Despite its smaller size, Japan has many regions. Regions which, like most countries, have their own unique cultures in the way they talk, the way they dress, and the way they live in general. Being from America, I can tell you first hand that different parts of the country have different lifestyles, and from recent experience I can see that Japan has a similar situation.
First off, we learned in lecture from Dr. Woodall in lecture that different regions have different dialects. In this specific case, we talked about the difference in dialect between the Tokyo area and the Keihanshin megaregion in the way the say (or not say) similar phrases such as “thank you”, “how much”, and surprisingly the word “idiot”. While this might be the case for some of the more traditional residents, a Kobe student made it clear that the current generation does not have any significant difference in how they speak compared to Tokyo or most areas around Japan. The student explained how that difference in dialect is more applicable to the older population.
life, Expat. “How to Ride an Escalator in Japan. (Kanto & Kansai).” YouTube, 8 July 2016, www.youtube.com/watch?v=xVZD5uSiniM. Accessed 14 June 2019.
Second, another small cultural difference is found in a surprising location; at an escalator. In malls, stores, and most commonly, train stations, there are many escalators, and people in the Tokyo and Keihanshin areas rides these escalators differently. In Tokyo, people stand still on the left side of the leaving the right side of the escalator open to people who want to walk up/down. In Keihanshin, it is the opposite, with people standing still on the right and walking up/down on the left. Honestly, there is no rule stating what side to stand on, it’s just how the culture developed.
Lastly, similar to other countries of the world, like America as well, in different regions, there are different staple foods. Now, most types of food are available everywhere, but each region has their own specialty food. For example, okonomiyaki is from Osaka (a pancake made of many ingredients especially cabbage), ramen originated in Sapporo, sushi came from Tokyo, and then there are many other unique dishes that have now spread across Japan. It’s cool because we can relate that to the US where various regions have different signature dishes, like lobster from Maine, potato themed dishes from Idaho, blue crabs and other seafood from Maryland, and other foods.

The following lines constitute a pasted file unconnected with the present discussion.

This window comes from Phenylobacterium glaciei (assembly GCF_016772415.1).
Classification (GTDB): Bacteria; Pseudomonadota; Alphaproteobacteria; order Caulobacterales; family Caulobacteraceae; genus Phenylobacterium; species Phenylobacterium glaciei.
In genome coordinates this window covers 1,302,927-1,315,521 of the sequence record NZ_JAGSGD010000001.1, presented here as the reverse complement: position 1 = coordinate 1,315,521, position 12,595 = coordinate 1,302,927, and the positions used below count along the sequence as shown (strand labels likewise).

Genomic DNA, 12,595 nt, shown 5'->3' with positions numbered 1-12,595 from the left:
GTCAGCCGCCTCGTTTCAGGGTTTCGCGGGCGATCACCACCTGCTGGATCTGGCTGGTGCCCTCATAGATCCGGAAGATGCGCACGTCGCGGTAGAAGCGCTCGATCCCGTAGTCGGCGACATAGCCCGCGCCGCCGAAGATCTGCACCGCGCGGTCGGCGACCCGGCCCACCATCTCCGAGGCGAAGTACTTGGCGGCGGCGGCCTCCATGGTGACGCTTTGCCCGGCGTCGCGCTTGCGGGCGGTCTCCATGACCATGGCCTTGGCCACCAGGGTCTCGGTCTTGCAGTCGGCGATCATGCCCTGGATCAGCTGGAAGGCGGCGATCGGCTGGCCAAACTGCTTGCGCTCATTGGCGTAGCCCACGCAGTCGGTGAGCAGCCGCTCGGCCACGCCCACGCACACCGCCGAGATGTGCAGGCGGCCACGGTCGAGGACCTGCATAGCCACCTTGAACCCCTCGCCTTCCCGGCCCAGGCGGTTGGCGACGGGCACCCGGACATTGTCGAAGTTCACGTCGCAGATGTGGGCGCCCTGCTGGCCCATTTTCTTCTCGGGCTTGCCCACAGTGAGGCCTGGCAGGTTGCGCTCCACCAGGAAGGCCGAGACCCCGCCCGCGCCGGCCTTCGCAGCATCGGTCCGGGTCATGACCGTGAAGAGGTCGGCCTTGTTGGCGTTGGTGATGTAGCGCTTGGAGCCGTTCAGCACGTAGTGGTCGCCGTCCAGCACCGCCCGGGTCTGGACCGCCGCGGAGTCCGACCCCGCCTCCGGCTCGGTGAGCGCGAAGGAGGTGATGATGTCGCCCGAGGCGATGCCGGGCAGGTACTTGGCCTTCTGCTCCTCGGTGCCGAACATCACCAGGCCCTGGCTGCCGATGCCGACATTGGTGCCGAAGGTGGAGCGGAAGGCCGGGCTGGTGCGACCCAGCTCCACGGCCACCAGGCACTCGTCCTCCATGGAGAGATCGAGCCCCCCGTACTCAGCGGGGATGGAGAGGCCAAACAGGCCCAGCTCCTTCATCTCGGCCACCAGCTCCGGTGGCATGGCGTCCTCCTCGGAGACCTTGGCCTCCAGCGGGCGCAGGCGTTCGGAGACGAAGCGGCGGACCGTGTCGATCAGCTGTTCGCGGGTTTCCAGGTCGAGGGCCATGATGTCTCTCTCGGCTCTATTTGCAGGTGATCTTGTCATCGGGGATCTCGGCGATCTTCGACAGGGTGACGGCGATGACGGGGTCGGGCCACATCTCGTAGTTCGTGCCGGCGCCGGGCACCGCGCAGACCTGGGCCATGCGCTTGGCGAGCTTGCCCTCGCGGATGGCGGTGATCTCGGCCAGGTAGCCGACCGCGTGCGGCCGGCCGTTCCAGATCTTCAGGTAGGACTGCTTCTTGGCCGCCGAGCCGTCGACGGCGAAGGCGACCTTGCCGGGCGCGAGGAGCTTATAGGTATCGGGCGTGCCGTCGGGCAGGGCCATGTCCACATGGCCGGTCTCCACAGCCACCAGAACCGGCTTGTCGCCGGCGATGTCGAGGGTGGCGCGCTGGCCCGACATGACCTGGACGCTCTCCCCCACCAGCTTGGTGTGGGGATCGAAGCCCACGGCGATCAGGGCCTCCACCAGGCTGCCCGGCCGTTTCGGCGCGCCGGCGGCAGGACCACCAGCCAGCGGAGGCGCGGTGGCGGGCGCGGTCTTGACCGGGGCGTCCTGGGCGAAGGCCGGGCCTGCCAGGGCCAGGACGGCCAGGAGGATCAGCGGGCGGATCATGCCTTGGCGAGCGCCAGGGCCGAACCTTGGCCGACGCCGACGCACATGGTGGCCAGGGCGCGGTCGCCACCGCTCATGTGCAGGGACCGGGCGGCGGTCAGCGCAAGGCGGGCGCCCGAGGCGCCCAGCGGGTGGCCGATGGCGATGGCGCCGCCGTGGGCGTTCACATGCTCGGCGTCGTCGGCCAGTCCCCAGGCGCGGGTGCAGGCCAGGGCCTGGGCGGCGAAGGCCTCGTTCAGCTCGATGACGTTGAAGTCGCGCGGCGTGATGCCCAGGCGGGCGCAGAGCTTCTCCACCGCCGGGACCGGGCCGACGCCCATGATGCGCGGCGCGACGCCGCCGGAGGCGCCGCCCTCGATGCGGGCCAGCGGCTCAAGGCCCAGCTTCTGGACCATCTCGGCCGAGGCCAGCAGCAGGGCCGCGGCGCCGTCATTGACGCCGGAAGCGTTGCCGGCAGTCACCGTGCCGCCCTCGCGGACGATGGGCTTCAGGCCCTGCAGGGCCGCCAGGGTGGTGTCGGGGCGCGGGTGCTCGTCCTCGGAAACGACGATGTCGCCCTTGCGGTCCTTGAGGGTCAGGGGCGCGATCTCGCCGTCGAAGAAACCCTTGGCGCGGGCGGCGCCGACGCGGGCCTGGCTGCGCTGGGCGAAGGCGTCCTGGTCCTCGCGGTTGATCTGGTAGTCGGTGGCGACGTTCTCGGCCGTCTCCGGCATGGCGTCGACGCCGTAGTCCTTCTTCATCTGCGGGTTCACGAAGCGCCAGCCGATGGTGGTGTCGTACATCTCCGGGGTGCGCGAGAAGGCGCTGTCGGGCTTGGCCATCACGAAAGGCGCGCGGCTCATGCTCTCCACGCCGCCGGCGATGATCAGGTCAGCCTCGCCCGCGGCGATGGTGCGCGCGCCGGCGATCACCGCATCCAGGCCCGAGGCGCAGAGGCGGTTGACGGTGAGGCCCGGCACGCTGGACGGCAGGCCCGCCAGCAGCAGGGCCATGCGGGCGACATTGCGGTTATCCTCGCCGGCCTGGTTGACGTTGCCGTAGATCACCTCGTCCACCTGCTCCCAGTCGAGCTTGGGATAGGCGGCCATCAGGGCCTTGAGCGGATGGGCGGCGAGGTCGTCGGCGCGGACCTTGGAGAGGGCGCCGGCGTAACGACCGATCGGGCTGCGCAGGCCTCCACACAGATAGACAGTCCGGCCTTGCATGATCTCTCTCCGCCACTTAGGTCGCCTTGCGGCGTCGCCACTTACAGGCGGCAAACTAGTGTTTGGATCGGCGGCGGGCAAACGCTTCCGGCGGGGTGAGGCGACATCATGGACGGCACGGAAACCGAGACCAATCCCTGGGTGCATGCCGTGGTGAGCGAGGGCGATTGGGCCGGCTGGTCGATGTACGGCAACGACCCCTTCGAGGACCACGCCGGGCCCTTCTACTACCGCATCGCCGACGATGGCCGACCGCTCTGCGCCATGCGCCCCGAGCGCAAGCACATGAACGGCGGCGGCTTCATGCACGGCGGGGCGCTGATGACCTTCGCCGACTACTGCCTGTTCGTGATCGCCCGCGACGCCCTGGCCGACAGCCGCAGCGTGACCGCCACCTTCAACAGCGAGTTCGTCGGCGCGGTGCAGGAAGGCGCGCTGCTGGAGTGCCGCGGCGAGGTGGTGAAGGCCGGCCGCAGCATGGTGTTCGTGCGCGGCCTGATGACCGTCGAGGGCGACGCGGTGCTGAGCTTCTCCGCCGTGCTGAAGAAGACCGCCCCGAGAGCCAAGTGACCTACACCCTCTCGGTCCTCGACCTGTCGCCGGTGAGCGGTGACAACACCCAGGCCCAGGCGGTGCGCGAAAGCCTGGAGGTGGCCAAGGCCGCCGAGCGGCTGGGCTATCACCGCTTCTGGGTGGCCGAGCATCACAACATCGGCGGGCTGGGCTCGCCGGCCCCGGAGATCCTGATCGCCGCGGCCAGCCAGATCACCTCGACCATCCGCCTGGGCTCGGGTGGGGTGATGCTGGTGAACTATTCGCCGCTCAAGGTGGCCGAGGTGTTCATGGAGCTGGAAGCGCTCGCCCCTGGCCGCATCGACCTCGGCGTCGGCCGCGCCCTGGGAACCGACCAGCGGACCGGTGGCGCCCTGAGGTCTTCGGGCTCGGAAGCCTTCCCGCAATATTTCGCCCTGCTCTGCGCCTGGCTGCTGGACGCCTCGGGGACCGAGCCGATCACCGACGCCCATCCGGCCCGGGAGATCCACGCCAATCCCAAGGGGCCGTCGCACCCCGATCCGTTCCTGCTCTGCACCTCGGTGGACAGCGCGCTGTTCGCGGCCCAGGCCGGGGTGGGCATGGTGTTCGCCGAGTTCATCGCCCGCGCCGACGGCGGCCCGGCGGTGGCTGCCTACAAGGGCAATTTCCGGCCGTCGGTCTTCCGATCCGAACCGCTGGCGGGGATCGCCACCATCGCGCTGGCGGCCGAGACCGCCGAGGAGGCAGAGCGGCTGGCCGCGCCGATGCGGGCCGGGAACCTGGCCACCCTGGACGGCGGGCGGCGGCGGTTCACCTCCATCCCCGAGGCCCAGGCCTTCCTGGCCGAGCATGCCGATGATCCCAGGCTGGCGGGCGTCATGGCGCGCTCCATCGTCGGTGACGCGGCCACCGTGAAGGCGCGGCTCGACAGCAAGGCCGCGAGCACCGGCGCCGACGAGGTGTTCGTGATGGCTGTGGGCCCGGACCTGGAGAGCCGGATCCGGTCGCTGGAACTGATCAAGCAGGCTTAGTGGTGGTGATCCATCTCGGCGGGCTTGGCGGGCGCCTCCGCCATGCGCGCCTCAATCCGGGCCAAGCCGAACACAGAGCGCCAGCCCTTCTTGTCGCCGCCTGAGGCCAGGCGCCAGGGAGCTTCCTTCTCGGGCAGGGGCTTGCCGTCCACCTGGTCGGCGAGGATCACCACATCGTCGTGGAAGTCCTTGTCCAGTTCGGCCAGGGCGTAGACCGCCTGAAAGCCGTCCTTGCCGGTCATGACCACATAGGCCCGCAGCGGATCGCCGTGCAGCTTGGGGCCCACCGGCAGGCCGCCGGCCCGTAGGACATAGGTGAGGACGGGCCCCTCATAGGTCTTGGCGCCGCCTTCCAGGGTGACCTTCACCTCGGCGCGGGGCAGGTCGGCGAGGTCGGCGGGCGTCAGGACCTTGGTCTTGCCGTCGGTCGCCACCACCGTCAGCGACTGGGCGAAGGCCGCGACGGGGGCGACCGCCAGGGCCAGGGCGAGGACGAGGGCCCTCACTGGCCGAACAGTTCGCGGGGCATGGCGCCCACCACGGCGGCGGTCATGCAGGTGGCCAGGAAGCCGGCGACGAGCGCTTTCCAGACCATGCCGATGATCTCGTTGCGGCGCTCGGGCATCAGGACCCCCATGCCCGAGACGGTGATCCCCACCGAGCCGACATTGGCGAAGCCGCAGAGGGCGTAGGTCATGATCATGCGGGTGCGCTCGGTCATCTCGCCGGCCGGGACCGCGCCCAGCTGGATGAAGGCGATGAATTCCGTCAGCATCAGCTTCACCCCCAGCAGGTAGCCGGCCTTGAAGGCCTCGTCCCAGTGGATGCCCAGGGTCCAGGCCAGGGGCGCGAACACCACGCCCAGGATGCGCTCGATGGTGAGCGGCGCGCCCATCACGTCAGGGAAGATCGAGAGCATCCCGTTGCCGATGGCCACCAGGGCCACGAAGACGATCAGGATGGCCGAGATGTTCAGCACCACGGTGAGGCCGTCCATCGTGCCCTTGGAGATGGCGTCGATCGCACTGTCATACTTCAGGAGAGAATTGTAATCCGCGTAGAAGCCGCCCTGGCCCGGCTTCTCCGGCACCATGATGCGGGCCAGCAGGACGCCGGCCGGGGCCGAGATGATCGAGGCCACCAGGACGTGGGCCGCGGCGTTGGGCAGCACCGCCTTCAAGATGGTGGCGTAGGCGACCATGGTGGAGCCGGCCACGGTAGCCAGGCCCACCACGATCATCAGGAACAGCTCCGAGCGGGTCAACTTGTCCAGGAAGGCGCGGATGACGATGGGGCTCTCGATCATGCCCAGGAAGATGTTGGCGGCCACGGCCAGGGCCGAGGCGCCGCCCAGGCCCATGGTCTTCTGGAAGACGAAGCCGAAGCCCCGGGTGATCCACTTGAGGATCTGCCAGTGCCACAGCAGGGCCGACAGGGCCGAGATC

At first, I wasn’t sure how different each region of Japan would be because of seclusion of Japan for so many years, the majority of the population being pure Japanese, and just the lack of diversity introduced to Japan overall. But now I see that although there has been much diversity brought into the country, within Japan itself, there have been multiple unique systems and cultures across various prefectures created through different groups of people. There are several regional differences in Japan and they are expressed through the unique lifestyles of each region, similar to that of the United States.
Although Japan’s land size is the equivalent to that of Montana’s, it is still divided into multiple regions, each with a unique culture. Through my travels, I have been able to experience life in two of Japan’s major regions: Tokyo, including its surrounding metropolitan area, and Keihanshin, consisting of the cities of Kyoto, Osaka, and Kobe. These two regions serve as stark contrasts of each other, as each area has distinct cultures and environments.
When I traveled within Tokyo, I was initially struck by the sheer number of people I was surrounded by. The streets were packed with swarms of people rushing from one place to the next. The picture below depicts the famous Shibuya crossing where Tokyo’s dense population is very much evident. Especially later in the day, trains are packed with people occupying every possible space, leaving little room to even breathe. The congestion in this region only continues to worsen as the region expands. In Keihanshin, the area is far less populated and has been experiencing population decline over the years. Because Tokyo has to accommodate its massive population and fast-paced environment, it prioritizes creating an efficient transportation system and incorporating the newest technologies. While the Keihanshin region certainly has superb transportation, I have noticed that many of the trains appear to slightly outdated, with less technological advancements, and longer wait times.
The crowds at Shibuya crossing.